Seasonal allergic rhinitis in adolescents and adults.

Aziz Sheikh, Sukhmeet Singh Panesar, Sangeeta Dhami, S. Salvilla

Research output: Contribution to journalReview articlepeer-review

Abstract / Description of output

Seasonal allergic rhinitis is found throughout the world. Epidemiological evidence suggests that there is considerable geographical variation in its prevalence. Symptoms are caused by an IgE mediated type 1 hypersensitivity reaction to air-borne allergens such as pollen or fungal spores, and may also cause eye, respiratory, and systemic problems.
We conducted a systematic review and aimed to answer the following clinical question: What are the effects of treatments for seasonal allergic rhinitis in adolescents and adults? We searched: Medline, Embase, The Cochrane Library and other important databases up to September 2005 (Clinical Evidence reviews are updated periodically, please check our website for the most up-to-date version of this review). We included harms alerts from relevant organisations such as the US Food and Drug Administration (FDA) and the UK Medicines and Healthcare products Regulatory Agency (MHRA).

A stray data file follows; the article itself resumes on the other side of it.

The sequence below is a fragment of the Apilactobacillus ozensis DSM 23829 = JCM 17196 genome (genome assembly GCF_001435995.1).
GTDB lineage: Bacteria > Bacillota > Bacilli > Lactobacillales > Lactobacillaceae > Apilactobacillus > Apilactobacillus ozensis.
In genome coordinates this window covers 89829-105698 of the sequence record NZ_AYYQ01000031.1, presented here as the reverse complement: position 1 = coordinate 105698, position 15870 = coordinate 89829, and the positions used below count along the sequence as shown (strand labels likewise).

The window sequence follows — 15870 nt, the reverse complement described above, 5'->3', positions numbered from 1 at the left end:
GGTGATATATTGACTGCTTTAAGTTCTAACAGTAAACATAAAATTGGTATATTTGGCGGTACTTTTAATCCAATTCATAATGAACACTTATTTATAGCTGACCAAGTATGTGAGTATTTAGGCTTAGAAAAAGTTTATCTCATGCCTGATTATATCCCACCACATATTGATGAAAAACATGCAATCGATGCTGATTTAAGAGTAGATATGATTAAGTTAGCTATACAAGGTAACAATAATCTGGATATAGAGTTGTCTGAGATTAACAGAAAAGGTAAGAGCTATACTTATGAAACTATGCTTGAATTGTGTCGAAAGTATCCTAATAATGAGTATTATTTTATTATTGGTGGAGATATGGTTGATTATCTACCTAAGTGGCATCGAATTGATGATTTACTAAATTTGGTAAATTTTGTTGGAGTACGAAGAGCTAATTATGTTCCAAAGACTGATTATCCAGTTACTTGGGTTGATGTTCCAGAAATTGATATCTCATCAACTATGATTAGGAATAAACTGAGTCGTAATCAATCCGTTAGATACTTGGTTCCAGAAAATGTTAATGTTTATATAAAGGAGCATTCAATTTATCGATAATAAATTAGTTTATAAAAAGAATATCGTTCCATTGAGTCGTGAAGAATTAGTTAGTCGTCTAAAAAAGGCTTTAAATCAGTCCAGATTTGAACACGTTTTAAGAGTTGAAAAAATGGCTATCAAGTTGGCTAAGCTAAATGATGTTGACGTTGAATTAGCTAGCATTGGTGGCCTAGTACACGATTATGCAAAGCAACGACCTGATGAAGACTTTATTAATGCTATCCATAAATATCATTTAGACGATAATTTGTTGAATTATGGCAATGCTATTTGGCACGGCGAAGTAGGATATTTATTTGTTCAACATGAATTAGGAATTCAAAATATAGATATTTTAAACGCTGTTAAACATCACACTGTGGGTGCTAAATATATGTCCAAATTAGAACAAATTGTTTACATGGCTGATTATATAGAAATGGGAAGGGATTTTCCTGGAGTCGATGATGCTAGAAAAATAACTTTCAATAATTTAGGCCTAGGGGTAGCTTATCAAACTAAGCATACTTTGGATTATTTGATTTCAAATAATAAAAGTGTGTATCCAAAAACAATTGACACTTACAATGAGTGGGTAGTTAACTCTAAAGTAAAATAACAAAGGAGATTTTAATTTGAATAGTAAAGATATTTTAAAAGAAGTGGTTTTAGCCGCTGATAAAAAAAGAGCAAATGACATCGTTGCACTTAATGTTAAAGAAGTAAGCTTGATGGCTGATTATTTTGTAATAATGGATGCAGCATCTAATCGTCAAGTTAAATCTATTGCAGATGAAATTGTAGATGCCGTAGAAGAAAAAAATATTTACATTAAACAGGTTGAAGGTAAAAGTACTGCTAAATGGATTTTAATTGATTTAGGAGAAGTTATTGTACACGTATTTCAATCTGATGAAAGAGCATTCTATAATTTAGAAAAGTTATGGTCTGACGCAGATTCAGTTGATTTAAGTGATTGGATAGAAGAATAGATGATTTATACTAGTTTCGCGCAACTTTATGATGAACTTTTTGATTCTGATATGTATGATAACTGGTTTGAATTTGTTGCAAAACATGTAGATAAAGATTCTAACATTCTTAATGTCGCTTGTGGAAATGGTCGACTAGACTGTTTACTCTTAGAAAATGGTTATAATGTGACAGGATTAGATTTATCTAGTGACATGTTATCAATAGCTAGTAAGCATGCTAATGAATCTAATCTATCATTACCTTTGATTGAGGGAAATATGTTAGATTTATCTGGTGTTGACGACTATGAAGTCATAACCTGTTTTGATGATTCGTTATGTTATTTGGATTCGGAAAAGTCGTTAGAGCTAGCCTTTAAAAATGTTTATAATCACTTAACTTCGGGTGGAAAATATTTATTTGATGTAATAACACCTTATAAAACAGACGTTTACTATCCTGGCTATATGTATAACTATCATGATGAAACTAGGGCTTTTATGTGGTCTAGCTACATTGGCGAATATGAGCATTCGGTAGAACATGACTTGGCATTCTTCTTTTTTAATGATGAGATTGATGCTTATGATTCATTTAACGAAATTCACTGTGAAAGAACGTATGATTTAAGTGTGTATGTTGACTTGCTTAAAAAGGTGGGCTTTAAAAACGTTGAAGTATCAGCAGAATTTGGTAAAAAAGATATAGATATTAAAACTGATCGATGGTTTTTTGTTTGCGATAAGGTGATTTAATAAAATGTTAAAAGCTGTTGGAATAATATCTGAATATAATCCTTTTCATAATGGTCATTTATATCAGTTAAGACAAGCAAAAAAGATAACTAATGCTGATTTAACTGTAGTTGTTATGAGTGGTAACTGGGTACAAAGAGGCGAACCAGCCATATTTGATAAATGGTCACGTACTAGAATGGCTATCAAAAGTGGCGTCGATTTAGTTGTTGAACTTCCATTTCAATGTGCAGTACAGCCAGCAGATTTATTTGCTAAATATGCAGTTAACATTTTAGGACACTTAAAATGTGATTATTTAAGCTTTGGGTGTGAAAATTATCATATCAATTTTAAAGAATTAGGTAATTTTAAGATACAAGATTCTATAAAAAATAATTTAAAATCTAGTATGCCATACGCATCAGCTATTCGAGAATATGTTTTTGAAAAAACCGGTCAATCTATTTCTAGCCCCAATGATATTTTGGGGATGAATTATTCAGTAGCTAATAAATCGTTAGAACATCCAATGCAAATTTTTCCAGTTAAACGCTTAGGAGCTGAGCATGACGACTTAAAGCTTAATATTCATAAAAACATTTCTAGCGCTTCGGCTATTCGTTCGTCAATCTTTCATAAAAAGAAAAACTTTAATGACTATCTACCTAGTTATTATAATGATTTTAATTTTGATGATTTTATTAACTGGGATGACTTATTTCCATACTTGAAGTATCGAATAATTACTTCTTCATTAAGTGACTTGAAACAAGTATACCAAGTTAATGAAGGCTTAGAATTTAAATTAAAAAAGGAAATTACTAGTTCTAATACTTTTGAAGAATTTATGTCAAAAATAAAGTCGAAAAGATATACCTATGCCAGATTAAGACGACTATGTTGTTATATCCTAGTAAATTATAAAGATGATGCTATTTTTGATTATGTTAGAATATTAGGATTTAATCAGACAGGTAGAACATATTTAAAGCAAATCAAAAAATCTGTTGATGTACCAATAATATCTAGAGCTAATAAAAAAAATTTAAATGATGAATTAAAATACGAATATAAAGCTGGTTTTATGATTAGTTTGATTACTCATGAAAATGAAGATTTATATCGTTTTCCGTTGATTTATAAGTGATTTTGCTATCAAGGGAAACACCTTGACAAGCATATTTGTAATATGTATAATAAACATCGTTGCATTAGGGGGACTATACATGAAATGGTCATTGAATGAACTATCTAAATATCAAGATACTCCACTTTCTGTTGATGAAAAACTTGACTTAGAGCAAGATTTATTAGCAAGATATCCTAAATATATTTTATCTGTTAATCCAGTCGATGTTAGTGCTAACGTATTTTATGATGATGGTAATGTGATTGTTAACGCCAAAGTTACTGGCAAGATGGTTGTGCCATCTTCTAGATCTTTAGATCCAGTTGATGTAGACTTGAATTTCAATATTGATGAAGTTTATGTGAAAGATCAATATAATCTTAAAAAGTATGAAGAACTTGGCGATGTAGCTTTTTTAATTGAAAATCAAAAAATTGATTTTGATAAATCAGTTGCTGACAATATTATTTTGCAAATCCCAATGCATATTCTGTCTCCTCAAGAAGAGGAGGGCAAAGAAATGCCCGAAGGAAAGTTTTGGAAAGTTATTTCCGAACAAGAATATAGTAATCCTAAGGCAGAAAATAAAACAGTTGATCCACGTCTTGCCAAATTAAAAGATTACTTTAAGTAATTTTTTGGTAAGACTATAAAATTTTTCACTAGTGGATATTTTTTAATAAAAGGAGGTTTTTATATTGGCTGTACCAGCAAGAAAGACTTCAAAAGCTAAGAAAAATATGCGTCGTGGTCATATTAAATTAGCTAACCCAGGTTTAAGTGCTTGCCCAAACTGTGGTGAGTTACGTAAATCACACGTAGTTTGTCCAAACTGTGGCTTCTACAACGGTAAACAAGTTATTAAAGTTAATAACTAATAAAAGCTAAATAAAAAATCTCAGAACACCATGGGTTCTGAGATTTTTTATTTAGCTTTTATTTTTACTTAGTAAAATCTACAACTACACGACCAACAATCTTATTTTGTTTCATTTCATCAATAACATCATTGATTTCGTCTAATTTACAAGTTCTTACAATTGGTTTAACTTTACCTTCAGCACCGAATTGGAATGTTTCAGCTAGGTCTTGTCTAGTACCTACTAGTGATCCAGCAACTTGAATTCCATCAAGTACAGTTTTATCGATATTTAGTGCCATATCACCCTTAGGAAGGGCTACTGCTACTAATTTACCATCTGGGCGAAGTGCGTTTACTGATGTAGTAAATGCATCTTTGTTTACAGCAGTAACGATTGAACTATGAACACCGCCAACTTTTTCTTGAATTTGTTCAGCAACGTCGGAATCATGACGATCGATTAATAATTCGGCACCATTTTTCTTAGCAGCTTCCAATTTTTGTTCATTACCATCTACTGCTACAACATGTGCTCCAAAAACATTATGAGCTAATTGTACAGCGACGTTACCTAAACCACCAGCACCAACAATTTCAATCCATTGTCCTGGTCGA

We found 165 systematic reviews, RCTs, or observational studies that met our inclusion criteria. We performed a GRADE evaluation of the quality of evidence for interventions.
In this systematic review we present information relating to the effectiveness and safety of the following interventions: astemizole, intranasal azelastine, intranasal corticosteroids, intranasal ipratropium bromide, intranasal levocabastine, oral antihistamines, oral decongestants, oral leukotriene receptor antagonists, pseudoephedrine, systemic corticosteroids, terfenadine.
Original languageEnglish
JournalClinical evidence
Publication statusPublished - 1 Apr 2007


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